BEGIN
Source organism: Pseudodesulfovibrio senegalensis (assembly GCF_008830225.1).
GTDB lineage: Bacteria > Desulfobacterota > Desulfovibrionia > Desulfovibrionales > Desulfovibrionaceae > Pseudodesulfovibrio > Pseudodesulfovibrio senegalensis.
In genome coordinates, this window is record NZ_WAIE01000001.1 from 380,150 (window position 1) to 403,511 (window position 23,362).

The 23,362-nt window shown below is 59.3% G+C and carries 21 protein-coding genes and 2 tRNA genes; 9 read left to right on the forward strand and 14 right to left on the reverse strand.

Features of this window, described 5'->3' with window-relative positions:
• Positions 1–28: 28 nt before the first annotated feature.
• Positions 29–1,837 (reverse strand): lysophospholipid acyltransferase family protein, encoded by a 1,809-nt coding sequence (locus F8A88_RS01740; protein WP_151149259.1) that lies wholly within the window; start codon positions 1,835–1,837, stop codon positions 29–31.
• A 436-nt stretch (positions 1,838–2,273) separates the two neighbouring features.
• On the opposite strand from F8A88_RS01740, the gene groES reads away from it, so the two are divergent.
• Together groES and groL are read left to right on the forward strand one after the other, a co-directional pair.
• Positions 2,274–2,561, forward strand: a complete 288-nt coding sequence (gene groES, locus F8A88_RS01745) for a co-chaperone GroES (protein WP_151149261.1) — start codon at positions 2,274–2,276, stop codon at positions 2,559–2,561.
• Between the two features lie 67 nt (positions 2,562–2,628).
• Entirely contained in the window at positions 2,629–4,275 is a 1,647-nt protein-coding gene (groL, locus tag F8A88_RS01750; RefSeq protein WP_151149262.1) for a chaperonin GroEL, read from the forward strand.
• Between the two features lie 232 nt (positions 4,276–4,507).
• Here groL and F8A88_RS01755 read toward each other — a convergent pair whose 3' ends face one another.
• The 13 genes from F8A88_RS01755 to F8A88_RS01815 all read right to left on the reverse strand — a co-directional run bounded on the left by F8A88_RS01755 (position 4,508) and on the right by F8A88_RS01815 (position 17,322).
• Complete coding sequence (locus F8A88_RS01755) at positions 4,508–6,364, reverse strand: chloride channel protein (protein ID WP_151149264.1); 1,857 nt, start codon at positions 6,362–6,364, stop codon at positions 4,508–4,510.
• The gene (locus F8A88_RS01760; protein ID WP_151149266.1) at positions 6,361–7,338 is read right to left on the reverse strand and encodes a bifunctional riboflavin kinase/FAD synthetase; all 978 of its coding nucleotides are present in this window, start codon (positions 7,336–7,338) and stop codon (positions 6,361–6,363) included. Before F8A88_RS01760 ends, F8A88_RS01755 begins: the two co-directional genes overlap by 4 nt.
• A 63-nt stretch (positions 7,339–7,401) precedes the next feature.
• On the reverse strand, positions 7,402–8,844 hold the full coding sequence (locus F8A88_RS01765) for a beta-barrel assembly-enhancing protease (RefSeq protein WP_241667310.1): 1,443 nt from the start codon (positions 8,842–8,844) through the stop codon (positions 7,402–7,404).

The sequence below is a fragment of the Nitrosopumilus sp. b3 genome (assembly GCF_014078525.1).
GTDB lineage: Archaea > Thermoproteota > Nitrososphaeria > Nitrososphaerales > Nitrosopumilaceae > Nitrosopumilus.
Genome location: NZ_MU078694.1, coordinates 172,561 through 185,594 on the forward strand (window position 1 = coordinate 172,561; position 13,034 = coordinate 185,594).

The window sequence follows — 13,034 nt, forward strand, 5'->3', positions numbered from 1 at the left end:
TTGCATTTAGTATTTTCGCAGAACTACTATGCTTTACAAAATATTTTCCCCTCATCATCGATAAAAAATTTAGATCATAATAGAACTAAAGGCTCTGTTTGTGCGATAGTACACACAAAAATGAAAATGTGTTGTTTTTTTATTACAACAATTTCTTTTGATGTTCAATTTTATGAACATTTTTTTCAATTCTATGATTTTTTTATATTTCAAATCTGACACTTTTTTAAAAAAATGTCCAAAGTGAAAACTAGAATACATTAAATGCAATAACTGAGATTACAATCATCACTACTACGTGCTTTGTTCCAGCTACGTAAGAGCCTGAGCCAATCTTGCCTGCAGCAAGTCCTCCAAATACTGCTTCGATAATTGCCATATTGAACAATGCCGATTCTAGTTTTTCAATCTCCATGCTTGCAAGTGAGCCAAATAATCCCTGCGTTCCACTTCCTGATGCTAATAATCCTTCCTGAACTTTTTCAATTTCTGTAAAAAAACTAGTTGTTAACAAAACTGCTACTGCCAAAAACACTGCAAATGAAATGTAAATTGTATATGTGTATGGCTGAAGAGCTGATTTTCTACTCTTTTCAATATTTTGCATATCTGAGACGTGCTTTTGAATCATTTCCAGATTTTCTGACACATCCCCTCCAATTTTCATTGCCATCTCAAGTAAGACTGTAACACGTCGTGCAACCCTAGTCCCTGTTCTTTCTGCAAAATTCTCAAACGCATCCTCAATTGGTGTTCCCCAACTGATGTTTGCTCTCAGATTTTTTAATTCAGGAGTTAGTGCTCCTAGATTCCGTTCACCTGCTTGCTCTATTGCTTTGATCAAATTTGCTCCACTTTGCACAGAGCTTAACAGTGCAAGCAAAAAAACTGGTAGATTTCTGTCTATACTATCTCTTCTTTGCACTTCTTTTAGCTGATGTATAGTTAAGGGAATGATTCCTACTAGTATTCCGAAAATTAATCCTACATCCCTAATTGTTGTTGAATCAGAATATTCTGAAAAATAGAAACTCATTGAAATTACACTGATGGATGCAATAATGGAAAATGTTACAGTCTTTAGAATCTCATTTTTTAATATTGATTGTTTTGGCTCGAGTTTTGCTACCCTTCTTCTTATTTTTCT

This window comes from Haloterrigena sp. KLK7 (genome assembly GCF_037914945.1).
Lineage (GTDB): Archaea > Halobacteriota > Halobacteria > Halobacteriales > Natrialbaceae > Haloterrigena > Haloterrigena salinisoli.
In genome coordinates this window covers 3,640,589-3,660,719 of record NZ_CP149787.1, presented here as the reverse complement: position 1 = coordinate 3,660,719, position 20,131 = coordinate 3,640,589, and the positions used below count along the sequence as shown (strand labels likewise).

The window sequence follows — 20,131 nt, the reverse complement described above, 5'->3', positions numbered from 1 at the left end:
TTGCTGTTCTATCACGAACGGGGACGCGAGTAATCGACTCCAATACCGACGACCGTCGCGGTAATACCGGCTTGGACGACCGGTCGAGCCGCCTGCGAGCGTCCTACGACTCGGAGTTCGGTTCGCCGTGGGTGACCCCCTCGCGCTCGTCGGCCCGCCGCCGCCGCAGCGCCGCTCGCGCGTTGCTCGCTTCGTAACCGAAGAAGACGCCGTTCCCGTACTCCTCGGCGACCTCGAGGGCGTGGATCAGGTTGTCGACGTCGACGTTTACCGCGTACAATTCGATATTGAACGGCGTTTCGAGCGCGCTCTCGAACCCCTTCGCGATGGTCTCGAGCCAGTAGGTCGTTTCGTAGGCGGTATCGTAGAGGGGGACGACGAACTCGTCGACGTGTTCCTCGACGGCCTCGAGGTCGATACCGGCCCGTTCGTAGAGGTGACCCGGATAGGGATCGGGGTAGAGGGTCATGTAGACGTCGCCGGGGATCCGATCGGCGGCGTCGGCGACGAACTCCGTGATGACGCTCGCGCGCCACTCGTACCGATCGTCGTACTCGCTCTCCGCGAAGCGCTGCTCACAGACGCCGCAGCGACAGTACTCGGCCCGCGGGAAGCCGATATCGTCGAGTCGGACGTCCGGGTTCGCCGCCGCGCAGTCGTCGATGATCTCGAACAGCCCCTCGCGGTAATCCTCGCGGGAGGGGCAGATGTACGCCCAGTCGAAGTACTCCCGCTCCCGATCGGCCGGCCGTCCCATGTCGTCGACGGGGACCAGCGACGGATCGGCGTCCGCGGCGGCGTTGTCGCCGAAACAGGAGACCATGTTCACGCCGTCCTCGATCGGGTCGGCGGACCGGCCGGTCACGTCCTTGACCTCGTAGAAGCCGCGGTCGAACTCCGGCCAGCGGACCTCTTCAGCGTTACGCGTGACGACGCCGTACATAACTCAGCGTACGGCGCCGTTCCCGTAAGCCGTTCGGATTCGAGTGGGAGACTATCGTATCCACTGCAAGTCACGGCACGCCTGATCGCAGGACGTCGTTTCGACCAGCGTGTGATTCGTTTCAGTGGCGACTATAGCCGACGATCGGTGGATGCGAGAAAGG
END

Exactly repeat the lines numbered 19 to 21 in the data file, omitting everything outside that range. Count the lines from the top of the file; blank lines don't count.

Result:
• A 63-nt stretch (positions 7,339–7,401) precedes the next feature.
• On the reverse strand, positions 7,402–8,844 hold the full coding sequence (locus F8A88_RS01765) for a beta-barrel assembly-enhancing protease (RefSeq protein WP_241667310.1): 1,443 nt from the start codon (positions 8,842–8,844) through the stop codon (positions 7,402–7,404).

The sequence below is a fragment of the Nitrosopumilus sp. b3 genome (assembly GCF_014078525.1).